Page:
Cleaner diesel emissions
More effective control of diesel nitrogen oxides through dosed addition of ammonia
In diesel engines, the burning of the fuel releases nitrogen oxides (NOx), which are harmful to human health. The automobile industry therefore developed a technique that reduces these emissions: Gaseous ammonia is added to the exhaust and, prompted by a catalyst, reacts with the nitrogen oxides to produce harmless nitrogen and water. At low temperatures, however, this process does not yet work optimally. Now, for the first time, scientists at the Paul Scherrer Institute PSI have found a remedy which is based on observations at the molecular level: The precise amount of added ammonia needs to be varied depending on the temperature. With this knowledge, manufacturers can improve the effectiveness of their catalytic converters for diesel vehicles. The researchers have now published their findings in the journal Nature Catalysis.
To combat the noxious nitrogen oxides in diesel exhaust gas efficiently, the process must be continuously adapted to the changing exhaust gas temperature. This was discovered by PSI researchers investigating the so-called selective catalytic reduction (SCR) system.
SCR cuts the nitrogen-oxide emissions from diesel motors by up to 90 percent. This is accomplished by means of an additive known under the tradename AdBlue. The additive is injected into the exhaust where it decomposes into ammonia. With the help of a catalyst, the ammonia converts the noxious nitrogen oxides into harmless nitrogen and water.
However, SCR only delivers satisfactory results at exhaust temperatures well above 200 degrees Celsius. So from a cold start, it takes several minutes before the nitrogen oxides are optimally removed. For the same reason, SCR performance is also lower on cold winter days.
Understanding how reaction processes vary in time
Still, why do the reaction processes run so differently under varying conditions? To find out, a research team at PSI studied the chemical processes in a copper-zeolite compound. They probed this catalyst material, which is used for example in the engines of passenger cars and light trucks, with X-ray light from the Swiss Light Source SLS. "Simply put, we illuminate the catalyst material with highly concentrated X-rays", explains PSI researcher Maarten Nachtegaal. "With that we can discern what happens during the reactions on the level of the copper atoms and the molecules bound to them."
The PSI researchers used a time-resolved spectroscopy method that has a crucial advantage over conventional methods: It shows the progress of the reactions instead of just providing snapshots. "Our temporal resolution here at SLS is nearly unique in the world", Nachtegaal points out. It is important to understand the temporal changes in the processes precisely because, for example, the exhaust temperature and the quantities of ammonia and nitrogen oxides going into the catalytic converter change continuously during a drive.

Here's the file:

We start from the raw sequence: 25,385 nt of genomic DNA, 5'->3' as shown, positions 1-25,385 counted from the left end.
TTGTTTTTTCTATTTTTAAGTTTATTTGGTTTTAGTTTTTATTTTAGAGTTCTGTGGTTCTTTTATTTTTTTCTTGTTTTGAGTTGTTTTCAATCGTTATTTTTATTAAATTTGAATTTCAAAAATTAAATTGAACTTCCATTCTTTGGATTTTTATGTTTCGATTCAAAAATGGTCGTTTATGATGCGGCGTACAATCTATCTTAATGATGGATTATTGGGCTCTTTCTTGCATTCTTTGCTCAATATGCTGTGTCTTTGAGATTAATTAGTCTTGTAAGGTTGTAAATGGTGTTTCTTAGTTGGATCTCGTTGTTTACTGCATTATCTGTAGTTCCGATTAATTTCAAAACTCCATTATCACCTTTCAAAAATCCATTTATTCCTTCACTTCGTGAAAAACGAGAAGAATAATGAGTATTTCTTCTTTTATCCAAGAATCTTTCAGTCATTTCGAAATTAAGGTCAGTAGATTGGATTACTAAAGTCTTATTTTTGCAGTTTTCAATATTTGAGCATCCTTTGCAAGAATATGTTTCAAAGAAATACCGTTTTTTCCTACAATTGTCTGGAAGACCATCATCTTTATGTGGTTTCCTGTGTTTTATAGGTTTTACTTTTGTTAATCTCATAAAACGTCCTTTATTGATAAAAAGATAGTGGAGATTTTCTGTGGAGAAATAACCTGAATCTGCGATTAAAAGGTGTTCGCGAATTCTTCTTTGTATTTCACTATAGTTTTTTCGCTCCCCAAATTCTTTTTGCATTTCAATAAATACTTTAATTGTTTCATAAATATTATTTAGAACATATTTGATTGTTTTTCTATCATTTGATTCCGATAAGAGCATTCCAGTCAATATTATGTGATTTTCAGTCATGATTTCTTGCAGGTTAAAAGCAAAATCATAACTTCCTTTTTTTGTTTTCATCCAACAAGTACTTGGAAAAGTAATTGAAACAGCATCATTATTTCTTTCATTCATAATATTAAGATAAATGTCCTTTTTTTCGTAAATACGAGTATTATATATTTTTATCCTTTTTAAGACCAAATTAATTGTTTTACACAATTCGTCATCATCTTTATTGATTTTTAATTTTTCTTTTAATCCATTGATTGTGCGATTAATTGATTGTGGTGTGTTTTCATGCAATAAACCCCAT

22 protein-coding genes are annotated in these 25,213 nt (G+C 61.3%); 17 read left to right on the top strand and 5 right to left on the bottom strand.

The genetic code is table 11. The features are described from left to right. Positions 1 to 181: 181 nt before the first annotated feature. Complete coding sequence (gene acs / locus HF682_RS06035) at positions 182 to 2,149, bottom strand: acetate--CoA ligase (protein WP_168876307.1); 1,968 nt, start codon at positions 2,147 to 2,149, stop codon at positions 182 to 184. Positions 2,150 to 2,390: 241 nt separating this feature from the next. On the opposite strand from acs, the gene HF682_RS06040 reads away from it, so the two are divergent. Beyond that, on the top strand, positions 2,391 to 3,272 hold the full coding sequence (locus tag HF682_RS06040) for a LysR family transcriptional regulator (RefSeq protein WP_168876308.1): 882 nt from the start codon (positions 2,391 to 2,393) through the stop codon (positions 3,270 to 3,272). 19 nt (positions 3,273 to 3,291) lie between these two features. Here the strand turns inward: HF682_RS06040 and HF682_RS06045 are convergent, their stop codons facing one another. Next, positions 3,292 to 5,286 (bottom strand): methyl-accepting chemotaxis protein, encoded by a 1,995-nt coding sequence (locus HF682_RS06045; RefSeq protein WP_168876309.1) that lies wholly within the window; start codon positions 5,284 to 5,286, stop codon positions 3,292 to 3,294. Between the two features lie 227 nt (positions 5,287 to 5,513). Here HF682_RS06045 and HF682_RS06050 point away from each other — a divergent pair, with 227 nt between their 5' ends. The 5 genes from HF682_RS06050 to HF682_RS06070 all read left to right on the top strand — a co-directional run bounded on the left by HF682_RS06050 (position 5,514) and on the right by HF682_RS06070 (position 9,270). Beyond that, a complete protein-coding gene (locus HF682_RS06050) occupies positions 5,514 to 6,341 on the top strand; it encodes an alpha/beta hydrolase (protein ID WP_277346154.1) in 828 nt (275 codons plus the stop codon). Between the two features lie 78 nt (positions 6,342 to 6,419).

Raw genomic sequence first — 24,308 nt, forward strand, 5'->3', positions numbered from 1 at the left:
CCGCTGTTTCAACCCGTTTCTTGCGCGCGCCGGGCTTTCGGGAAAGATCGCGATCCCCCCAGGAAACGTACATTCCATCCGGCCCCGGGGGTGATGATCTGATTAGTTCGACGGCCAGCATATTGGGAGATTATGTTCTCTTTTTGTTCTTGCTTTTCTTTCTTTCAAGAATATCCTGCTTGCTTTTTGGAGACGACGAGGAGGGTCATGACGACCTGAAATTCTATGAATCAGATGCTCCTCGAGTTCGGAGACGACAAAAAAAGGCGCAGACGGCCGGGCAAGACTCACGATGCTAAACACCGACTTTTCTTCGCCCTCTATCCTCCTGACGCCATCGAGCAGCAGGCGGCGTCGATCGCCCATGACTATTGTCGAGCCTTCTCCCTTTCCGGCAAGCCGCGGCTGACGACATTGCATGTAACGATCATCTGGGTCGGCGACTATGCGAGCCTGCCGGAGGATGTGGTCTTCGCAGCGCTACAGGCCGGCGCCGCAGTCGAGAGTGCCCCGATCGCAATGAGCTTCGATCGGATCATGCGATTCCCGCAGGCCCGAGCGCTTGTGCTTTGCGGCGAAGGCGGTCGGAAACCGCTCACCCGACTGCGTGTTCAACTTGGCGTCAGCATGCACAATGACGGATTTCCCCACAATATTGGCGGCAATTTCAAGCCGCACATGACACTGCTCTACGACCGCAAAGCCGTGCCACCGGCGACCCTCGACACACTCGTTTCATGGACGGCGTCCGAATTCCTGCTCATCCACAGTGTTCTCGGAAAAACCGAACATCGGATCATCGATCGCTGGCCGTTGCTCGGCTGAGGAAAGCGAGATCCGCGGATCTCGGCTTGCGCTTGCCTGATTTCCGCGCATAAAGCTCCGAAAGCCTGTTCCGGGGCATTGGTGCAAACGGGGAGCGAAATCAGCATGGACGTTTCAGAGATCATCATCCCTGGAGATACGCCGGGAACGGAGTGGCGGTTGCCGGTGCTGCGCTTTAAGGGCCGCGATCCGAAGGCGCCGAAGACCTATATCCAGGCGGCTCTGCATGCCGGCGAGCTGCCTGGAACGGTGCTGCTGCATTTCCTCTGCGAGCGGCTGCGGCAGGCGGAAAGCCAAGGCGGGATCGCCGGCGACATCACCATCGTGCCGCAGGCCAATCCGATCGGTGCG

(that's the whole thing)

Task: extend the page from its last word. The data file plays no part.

Amount of ammonia is crucial for lowering emissions
The most important insight from the newly conducted spectroscopy experiment: It is the ammonia itself that at low temperatures reduces the efficiency of the copper in the catalytic converter.
PSI researcher Davide Ferri summarises the conclusion: "Ammonia is necessary to remove the nitrogen oxides. But if too much ammonia is on hand, the catalytic converter can work only to a limited extent. So depending on temperature and operating conditions, different amounts of ammonia are required to achieve optimal removal of the nitrogen oxides."
As a next step, on the basis of the insights they gained through spectroscopy, the researchers investigated the functioning of a copper-zeolite catalytic converter under realistic operating conditions: "In the laboratory, with changing temperatures, we fed in different amounts of ammonia and measured which dose of ammonia delivered the best result in each case", Ferri says. "With that, we were now able to say exactly, when the catalytic converter should receive how much ammonia to keep the nitrogen oxides in the exhaust as low as possible at all times."
Better air quality through optimised control of the catalytic converter
Nachtegaal sums up the result of the research project: "With our work, we have developed a better understanding of how the efficiency of catalytic converters for diesel vehicles can be increased." Thus the PSI researchers have shown the automobile industry a way to achieve clear improvements in urban air quality in the medium term.
Text: Paul Scherrer Institute
The Paul Scherrer Institute PSI develops, builds and operates large, complex research facilities and makes them available to the national and international research community. The institute's own key research priorities are in the fields of matter and materials, energy and environment and human health. PSI is committed to the training of future generations. Therefore about one quarter of our staff are post-docs, post-graduates or apprentices. Altogether PSI employs 2100 people, thus being the largest research institute in Switzerland. The annual budget amounts to approximately CHF 380 million. PSI is part of the ETH Domain, with the other members being the two Swiss Federal Institutes of Technology, ETH Zurich and EPFL Lausanne, as well as Eawag (Swiss Federal Institute of Aquatic Science and Technology), Empa (Swiss Federal Laboratories for Materials Science and Technology) and WSL (Swiss Federal Institute for Forest, Snow and Landscape Research).
(Last updated in May 2017)